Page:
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Are Sex Offender Registries Too Strict?

[Newsweek]

Public sex offender registries are at the forefront of what I’ve described in my research as a “war on sex.”

Offenders convicted of sex crimes are now singled out for surveillance and restrictions far more punitive than those who commit other types of crime. More than 800,000 Americans are now registered sex offenders. Tracking them has created a booming surveillance industry.

In my work on sex offender registries, I have found that black men in the U.S. were registered at rates twice that of white men—resembling disparities found in the criminal justice system at large. However, these findings speak to the scope of the problem of American sex offender registries, as approximately 1 percent of black men in the U.S. are now registered sex offenders. My research suggests that inequality is deeply tied to sex offender policies.

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  1. Harry

    “…surveillance and restrictions far more punitive…” The word ‘punitive’ is showing up more.

    • Need courts understanding

      Until the courts agree with that, especially SCOTUS, it will take the masses to continue to drive that thinking about punitive.

      • Harry

        I agree, however, the more it is mentioned it will become a household, word even at the courthouse.

  2. AJ

    I agree that the mere mention of “punitive” is helpful to our cause. As more hear the truth about recidivism; the truth about the major threat being within the family, friends, etc.; the truth about the overwhelming, undisputed harm the registries cause our society; and the truth that even the government itself finds the registries ineffective, the public opinion will change. Public opinion is indeed shifting. Politicians follow public opinion. I don’t know that means anything will be repealed, but perhaps fewer new laws will be enacted. Perhaps. But yes, it is only going to be resolved by SCOTUS. Thankfully they have many cases at hand to use (Snyder, hopefully Muniz, plus a couple others petitioned). I strongly feel they will find in our favor.

  3. Stephen King

    I am a tier 2 registered sex offender I find that the sex offender registry is in violation of someone’s civil rights it gives out personal information for any Identity Thief who wants to get your identity along with people who want to bully you and harass you and threats that I have received are numerous. I pled Nolo contendere to one count of indecent assault which is equal to unlawful sexual contact the facts of my case were never revealed because the lawyer I retained was not a criminal trial attorney but was a Civil Trial attorney dabbling in criminal law so from the beginning I had no chance. They need to repeal the restrictions and the level of people that end up on the registries a level 2 as I am is no different than the level one the only difference is the charge. Since my release I’ve had no problems I’ve been openly gay my entire life and have never had any previous convictions nor any conviction since my release and no convictions will be in my foreseeable future. People need to understand that fear is lack of knowledge they should get better educated to know about what being on this list really is about.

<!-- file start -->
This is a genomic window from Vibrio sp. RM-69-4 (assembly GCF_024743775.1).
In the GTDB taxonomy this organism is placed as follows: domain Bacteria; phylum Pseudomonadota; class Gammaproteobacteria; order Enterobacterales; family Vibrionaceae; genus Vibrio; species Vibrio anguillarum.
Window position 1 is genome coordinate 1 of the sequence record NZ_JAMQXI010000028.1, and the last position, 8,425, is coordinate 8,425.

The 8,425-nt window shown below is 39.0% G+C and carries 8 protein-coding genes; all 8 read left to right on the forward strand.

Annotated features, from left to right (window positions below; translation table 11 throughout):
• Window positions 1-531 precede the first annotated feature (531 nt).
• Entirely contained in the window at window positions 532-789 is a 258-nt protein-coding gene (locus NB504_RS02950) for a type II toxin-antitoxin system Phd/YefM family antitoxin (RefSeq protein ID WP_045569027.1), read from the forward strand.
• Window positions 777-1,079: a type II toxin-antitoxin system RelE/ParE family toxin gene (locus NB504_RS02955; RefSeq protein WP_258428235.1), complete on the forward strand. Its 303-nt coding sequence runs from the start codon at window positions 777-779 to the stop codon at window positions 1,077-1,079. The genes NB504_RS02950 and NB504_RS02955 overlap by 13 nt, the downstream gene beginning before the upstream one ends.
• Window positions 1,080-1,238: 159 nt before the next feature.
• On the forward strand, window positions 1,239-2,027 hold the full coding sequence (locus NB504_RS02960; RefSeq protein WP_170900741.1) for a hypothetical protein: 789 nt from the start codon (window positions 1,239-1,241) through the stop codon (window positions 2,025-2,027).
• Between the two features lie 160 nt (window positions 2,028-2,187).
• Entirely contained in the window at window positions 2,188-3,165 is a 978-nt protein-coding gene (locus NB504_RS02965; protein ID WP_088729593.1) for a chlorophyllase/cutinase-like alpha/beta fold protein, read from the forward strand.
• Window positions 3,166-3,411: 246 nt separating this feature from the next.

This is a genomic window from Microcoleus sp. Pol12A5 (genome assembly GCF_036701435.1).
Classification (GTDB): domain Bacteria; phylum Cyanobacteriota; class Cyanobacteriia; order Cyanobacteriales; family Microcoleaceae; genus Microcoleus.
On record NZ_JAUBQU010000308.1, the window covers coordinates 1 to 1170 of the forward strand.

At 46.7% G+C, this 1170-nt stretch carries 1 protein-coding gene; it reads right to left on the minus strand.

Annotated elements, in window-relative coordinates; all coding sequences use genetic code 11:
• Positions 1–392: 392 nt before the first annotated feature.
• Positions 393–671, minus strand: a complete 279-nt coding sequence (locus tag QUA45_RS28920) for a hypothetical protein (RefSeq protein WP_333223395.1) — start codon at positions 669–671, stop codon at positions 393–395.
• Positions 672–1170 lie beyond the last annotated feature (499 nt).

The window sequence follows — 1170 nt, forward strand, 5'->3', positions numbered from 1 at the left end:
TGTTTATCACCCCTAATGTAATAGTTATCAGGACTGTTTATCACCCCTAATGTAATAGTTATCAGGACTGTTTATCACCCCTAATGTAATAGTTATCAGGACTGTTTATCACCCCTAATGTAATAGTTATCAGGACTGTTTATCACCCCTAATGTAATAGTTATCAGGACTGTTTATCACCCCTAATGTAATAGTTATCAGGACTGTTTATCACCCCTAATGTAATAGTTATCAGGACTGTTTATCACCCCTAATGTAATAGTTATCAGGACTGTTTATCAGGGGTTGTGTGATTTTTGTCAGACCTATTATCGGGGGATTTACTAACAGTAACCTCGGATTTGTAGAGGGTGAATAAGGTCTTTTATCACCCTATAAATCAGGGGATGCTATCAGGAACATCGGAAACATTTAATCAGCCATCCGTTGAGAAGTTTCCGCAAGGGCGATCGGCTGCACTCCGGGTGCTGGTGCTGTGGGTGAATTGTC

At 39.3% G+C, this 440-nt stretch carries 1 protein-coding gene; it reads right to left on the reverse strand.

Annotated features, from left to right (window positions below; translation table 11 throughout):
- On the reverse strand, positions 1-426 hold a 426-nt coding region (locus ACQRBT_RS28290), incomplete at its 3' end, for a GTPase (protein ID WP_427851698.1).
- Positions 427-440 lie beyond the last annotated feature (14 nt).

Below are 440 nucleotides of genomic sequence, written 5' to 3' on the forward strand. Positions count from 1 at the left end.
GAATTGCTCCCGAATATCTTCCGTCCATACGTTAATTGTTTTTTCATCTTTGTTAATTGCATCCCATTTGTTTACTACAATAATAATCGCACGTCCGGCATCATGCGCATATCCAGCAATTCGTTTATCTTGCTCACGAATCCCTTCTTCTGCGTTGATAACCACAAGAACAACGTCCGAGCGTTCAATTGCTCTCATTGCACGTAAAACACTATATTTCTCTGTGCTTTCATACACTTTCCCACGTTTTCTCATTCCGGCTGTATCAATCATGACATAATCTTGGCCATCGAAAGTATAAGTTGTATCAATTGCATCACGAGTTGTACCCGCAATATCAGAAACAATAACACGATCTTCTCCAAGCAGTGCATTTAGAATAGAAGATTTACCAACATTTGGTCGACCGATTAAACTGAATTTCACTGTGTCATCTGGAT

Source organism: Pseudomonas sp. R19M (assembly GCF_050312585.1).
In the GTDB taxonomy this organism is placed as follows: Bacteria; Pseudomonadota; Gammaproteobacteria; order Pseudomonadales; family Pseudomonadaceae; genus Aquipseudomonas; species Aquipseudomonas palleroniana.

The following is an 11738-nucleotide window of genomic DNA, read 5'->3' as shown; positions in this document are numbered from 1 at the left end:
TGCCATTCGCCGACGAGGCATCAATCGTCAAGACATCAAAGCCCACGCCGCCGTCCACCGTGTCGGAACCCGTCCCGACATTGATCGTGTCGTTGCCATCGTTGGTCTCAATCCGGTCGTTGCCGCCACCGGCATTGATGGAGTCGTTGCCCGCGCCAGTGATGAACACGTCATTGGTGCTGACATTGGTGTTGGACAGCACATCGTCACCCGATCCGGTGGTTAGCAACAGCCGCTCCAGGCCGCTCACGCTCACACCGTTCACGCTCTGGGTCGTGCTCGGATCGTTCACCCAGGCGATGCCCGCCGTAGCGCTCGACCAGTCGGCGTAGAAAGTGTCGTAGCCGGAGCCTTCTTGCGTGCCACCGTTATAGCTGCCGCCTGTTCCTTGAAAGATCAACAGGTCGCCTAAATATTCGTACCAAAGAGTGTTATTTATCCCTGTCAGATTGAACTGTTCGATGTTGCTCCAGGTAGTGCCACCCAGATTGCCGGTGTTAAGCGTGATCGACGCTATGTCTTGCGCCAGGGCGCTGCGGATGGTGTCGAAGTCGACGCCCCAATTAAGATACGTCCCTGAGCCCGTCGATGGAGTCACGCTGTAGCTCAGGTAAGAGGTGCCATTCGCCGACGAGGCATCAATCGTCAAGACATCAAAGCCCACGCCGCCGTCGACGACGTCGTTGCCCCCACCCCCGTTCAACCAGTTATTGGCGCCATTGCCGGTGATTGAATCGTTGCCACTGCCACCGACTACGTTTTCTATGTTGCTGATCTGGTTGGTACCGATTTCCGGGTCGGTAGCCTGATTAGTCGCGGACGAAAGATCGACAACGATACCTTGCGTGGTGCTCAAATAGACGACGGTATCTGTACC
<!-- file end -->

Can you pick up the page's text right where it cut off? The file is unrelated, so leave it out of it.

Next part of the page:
4. Edward Bronston Jr

    The registry is cruel and unusual and enacts double jeopardy for the sole purpose of allow different agencies to abstract sanctions on individuals who committed one crime. Furthermore jurisdictional challenges of the registry also can be challenged in regards is it federal or state if it’s federal how can they impose sanctions for a state offense if it’s state how can another state governor another state’s sanction i would love to be apart of this movement 9377272728 i which to speak with someone who is in the position to bring about change not only against the registery but all laws unconstitutional weather civil or criminal thanks for creating a page to give me voice

  5. Lovecraft

    This article is just….wow. An RC is getting kicked out of where he is staying by the doc, cant maintain a job anywhere because no business wants him to register there, and cant stay with family due to stigmatizing everyone. Then there is this: Mike claims an official told him to “‘re-offend and we can help you.’ That means going back to jail. That means I have to go back out there, commit a case to go back to jail. Just to have a place to stay,” he said. So I guess now we have an argument for reoffense rates being artifically inflated. Im sure no offical would admit to doing this, but if this doesnt show how messed up the situation is with the registry I dont know what does.

    http://m.nbc12.com/story/36144480/ex-con-feels-hes-being-forced-to-re-offend-asks-state-to-step-in

  6. Matt Duhamel

    As a filmmaker, public speaker and registrant, I’m very interested in learning about social rejection and social ostracism. A few months ago I had the chance to interview Dr. Kipling Williams (Purdue), the leading researcher on this subject. I learned about “outcasts” in ancient times. Shaming has been part of human nature for thousands and thousands of years. In current times, the registry is the tool of choice for shaming and out-casting. The registry needs to be eliminated!

    “In Ancient Greece the Athenians had a procedure known as “ostracism” in which all citizens could write a person’s name on a shard of broken pottery (called ostraka) and later place it in a large container in a public location. If an individual were to have his or her name written a sufficient number of times, they would be subject to “ostracism” and banished from the city for ten years. This was normally practiced against individuals who had behaved in a manner that was in some way offensive to the community.”

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